Put all of those elements together and it appears that what you can do will be very limited unless your boss trusts you and you can easily talk to him about almost anything. You seem to have respected your boss’s judgment in the past, so it might be best to give this a bit more time and see if it calms down or if it becomes problematic enough that you have something specific to talk to him about. Just be sure that there really is a concern and that the situation truly requires change in order for you and others to do their work.
You have probably experienced situations where a relatively minor issue became major when it was talked about excessively by a group of coworkers. You also know how a work group can become almost obsessed with the actions of a coworker, to the point of being on the lookout for the slightest offense. I’m not implying that is the case here, but you must admit, it wouldn’t be the first time. It would be a shame to stir up negative feelings over something that could be worked around if everyone put it out of their conversations and their work focus Another thing to avoid is shutting out the coworker over something that apparently she has not been told is a problem and may not view as a problem herself.
If she has an ulterior motive, at some point it will result in a scandal, a firing or a lawsuit. If it’s not so terrible, time will take care of things. Your coworker may be very extroverted, gregarious and comfortable with her attractiveness to men, so all of this is only a fun way to be at work, but has no significance to her, and she would like to have women friends too. For all you know, the boss may be appreciative of her fun nature and wishes everyone was that way! It’s almost certain that if women are not accepting of her, she will seek the acceptance of men. If she is a young woman and you are more mature, your friendship at work may help her mature as well. (I may be giving her credit for a much better nature than she has, but it’s always good to start out giving people the benefit of the doubt.) However, if after all of that analysis of the situation, you decide you must talk to your boss, talk about the issues you can show are genuinely negative situations caused by the employee’s clothing, behavior and the preferential treatment being shown to her.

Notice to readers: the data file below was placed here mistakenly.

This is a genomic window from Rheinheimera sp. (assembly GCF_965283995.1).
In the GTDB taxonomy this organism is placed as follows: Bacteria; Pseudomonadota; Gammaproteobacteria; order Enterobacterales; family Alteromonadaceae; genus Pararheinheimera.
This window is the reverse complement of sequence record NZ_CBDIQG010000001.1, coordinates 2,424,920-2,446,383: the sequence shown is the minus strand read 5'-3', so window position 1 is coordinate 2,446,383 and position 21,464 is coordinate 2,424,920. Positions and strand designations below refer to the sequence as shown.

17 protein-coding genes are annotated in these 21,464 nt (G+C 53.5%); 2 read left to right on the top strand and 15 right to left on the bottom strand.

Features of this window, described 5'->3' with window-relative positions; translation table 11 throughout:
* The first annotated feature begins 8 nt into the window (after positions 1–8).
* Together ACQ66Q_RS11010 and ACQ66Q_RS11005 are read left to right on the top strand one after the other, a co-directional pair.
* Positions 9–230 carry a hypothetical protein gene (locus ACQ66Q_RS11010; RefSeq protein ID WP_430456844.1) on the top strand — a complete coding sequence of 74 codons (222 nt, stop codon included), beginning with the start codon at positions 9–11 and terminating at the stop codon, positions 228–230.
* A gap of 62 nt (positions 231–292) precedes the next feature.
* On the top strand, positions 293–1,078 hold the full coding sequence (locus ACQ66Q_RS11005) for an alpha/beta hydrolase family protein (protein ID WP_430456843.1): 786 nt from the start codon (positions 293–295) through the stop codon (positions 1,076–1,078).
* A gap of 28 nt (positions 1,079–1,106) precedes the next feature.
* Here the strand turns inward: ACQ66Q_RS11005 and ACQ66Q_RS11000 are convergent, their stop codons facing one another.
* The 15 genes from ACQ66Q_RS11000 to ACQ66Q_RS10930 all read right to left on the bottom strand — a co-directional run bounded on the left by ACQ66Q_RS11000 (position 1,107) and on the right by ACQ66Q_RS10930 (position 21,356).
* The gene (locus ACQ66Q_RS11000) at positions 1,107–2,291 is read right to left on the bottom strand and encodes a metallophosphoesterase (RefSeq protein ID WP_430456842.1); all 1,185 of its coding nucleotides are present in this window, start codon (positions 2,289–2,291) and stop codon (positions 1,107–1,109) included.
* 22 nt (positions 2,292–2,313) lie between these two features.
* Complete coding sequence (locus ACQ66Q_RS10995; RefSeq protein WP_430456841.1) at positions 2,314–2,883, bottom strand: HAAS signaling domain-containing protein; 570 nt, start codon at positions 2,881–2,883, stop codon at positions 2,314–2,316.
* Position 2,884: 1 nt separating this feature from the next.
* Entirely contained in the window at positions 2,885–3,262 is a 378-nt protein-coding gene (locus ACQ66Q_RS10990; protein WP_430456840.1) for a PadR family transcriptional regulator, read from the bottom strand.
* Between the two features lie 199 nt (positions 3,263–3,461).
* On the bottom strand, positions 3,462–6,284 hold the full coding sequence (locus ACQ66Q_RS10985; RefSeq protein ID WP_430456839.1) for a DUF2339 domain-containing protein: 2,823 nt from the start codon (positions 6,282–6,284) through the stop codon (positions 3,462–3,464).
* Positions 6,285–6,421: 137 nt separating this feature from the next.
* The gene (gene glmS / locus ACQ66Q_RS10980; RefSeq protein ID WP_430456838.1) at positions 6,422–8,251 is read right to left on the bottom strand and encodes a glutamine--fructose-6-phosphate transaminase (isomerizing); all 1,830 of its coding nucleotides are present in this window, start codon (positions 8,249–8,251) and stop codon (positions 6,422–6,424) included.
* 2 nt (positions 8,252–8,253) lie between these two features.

You might say something like, “Carl, this is the kind of situation that starts out seeming like fun and ends up as a sexual harassment lawsuit against the boss. I’d hate to see that happen to you.” Or, “I think all of us are hard-working and have been dedicated and dependable employees, but the way you treat Lisa, it’s like she’s the only one who matters. That may sound petty, but that’s the way it looks to us, and I have specific examples to prove my point. I’d like to talk about it.” Or, “Carl, I’ve been here for quite a while and I’m seeing a difference in the work environment here in the last few months. We used to be a fun place but we took care of business. Now it seems there are two groups; Lisa and the men and the rest of us. Can I talk to you about that?” Those may not be the things you would say, but maybe you could adapt them to your style and the situation.
I wish I had a more concrete response for you, but this is one of those situations where, frustrating though it might be, it doesn’t sound intolerable. You may need to work with it and see if it becomes much worse or less irritating as time goes on. If you have the time and wish to do so, let us know as things develop. The experiences of others help us give better advice. Best wishes to you with this!
Tina Lewis Rowe